Motorcycle-themed Hangar 44 is a great spot for expertly-mixed cocktails, or to pick up a vintage helmet. Words by Erin Hale. Photography by Enric Català.
The first thing you notice about Hangar 44 is the large, masculine motorbike suspended by heavy chains from the ceiling. It looms over the narrow bar that is otherwise decked out in dark metal and wood.
Together they give the impression that this watering hole is meant to be “manly”. Fortunately, Hangar 44 is located on Bassac Lane, not Riverside; and the motorbike on the ceiling is a classic, not a hog or a Harley.
While its masculine trappings might suggest a beer-only haven, Hangar 44 makes some of the best cocktails on vibrant Bassac Lane, which has been steadily building its reputation as the capital’s go-to evening hang-out spot, with a collection of eateries and boutiques rising in recent months.
And the motorbike? It was designed by Moto Cambodge, a custom motorcycle brand that uses the bar as a showroom. The bar’s menu is based on gin and rum-based cocktails of a bygone era, updated with a modern twist. Well-mixed without too much sugar and some creative touches, they are worth the price tag ($6) that comes with a more upscale bar.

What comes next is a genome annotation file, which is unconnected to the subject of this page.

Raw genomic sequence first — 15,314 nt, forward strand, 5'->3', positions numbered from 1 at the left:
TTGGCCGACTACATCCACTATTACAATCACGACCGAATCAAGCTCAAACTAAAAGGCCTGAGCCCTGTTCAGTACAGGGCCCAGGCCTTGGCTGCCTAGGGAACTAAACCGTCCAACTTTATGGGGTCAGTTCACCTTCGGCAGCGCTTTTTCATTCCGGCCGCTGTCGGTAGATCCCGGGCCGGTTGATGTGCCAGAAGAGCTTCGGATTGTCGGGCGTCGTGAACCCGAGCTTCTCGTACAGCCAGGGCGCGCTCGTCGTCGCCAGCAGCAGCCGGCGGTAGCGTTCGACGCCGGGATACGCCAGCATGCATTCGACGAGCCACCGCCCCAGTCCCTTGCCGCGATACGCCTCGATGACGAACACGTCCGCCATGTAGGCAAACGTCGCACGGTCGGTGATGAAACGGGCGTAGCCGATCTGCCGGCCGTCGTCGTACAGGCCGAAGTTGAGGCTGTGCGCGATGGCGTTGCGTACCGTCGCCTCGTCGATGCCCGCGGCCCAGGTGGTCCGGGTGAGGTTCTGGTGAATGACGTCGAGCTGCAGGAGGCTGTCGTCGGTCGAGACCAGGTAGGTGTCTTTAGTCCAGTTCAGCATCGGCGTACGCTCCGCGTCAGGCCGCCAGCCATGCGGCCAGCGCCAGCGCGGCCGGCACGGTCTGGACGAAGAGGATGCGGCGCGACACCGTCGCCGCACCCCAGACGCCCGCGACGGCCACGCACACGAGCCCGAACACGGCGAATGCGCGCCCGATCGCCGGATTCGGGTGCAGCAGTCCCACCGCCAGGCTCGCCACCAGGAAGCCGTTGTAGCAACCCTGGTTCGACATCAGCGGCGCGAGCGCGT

The Hangarita is co-owner Uong’s interpretation of the margarita, using spicy tequila infused fresh watermelon margarita with Kampot sea salt on the rim.
Many of the drinks found chalked on the bar’s black walls are based on cocktails enjoyed by Uong on his world travels, or are his interpretation of classic staples, such as the Amaretto Sour – made with bourbon at for the Hangar 44 spin on the classic cocktail.
Take the Paper Plane: originally crafted by a New York barman in honour of British artist M.I.A.’s runaway 2007 hit single of the same name, it’s been tweaked to fit Hangar 44.
Bourbon, amaro liqueur, aperol, and lemon are blended into a satisfying cocktail served in a coupe glass that is sweet without being saccharine.
Uong adds his own flourish: a handmade origami paper plane adorns the rim of each cocktail.
Hangar 44’s menu extends further to beers, including Belgian Trappist ales, local beers, regional beers and draft beers, and even cigars.
“We hope to make our own custom beer, with our very own label. That’s what we’re focusing on doing in the next year,” says Uong.
This may be Uong’s first bar, but he has been in the food and beverage business since university – working his way up in San Francisco bars to floor manager and sommelier.
He’s obviously applied his skills at Hangar 44 to create a unique bar and showroom for everyone to enjoy.